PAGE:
Did the press hold power to account?
In the period immediately following the publication of the Leveson Report, in January and February 2013, senior news executives met almost daily with the Minister for Government Policy, Oliver Letwin (20 meetings) and with the Secretary of State for Culture, Media and Sport (17 meetings) to draft a Royal Charter that they found acceptable.
None of these meetings was reported on by the press. We only know about them because, six months later, the government was obliged to publish a record of Ministerial meetings. The freedom to report in the public interest did not, in this instance, include the freedom to report on the newspaper industry’s own power to negotiate with the Government on policy issues.
As the favourable coverage of the newspaper industry’s Royal Charter and IPSO demonstrates, many newspapers were also willing to use their pages to promote their own self-interest, even while being unwilling to scrutinise their own participation in the process.
Was the coverage fair?
We expect our press to express its views, but we also expect news reports – as opposed to editorials – to be relatively fair and balanced. Yet, based on the data, news reports on this issue were not fair or balanced. Two-thirds of all factual news reports (excluding comment and leader articles) contained only negative viewpoints on Leveson or the Royal Charter, either from sources, or within the rest of the article. To the reader, this gave the impression that opinion on the issue was settled, and that there was a consensus against Leveson and the Charter. The opposite was true, as public opinion clearly and consistently demonstrated.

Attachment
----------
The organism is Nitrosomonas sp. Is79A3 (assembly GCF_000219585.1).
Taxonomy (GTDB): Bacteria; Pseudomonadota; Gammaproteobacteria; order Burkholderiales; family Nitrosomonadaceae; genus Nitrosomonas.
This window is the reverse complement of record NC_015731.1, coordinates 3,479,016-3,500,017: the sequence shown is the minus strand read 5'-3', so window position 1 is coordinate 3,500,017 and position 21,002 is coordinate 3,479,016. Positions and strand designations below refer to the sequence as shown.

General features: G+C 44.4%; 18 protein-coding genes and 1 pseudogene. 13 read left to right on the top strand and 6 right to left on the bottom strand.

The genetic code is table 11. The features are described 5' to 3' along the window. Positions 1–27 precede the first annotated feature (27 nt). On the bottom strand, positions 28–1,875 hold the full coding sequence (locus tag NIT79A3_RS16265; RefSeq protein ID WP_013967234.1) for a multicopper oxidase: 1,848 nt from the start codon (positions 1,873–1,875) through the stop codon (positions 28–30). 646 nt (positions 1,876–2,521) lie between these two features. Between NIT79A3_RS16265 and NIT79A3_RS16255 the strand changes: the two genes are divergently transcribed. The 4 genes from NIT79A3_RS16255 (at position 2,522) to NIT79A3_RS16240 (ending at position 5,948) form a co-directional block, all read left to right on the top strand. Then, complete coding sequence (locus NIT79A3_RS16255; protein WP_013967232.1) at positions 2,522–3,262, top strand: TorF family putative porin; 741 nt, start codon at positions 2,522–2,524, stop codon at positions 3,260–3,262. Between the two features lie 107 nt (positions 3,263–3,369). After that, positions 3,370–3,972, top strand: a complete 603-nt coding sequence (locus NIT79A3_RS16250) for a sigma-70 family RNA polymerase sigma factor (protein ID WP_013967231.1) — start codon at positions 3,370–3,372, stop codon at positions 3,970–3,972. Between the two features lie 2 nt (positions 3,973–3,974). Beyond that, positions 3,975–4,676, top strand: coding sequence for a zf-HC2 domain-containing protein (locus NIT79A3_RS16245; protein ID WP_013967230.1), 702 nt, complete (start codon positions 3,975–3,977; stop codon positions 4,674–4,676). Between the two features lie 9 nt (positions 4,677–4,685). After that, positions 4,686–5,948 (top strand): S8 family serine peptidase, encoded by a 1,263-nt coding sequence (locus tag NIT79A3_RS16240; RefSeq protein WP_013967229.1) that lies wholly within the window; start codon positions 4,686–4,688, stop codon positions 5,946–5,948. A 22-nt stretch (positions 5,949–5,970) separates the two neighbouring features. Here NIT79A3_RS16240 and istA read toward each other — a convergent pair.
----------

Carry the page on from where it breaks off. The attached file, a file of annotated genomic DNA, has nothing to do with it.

In addition to the unbalanced use of sources, news articles regularly contained evaluative statements about Leveson, presented as fact. A Daily Mirror news article, for example, on 30 November 2012 – the day after the Leveson Report was published – introduced the proposals as “draconian curbs on the press”, and a Sunday Times news article on 9 October 2013 described the Royal Charter as “state regulation of the press”. Statements like these occurred throughout the news coverage, indicating that the opinionated language of leader articles became incorporated into factual reports.
Was the coverage accurate?
Separate to the insertion of opinion within news reports, much of the coverage of Leveson and its implementation was not accurate. Many newspapers claimed, for example, that a Leveson system of self-regulation would lead to censorship. Yet Leveson stated that no self-regulatory system should ‘have the power to prevent publication of any material, by anyone, at any time’ (Recommendation 17). The Leveson recommendations were repeatedly referred to as ‘statutory regulation’, despite Leveson’s assertion that ‘despite what will be said about these recommendations by those who oppose them, this is not, and cannot be characterised as, statutory regulation of the press’ (Summary, p17).
Nor was it true that whistleblowers would be arrested if Leveson was put into practice, as The Sun said. Or that off-the-record briefings by police would be banned. Or that politicians would have the final say over the content published in newspapers. Or that civil society groups that supported Leveson were bankrolled by Brussels. Or that the whole Leveson Inquiry was an establishment stitch-up engineered by a left-wing conspiracy. Yet each of these claims and others were made by newspapers.
Were claims backed up by evidence?
The most frequent newspaper criticism of the Leveson Report and the Royal Charter was that it represented a threat to press freedom. 862 articles contained a reference to this supposed threat. Yet of those, less than one-third tried to explain why it was a threat or presented evidence to support the claim. Over two-thirds presented the claim as fact, with no evidence. Only a handful of articles gave space to those who argued the opposite, despite this being the view of all three main parties, civil society groups, academics, and – as opinion surveys showed – much of the public.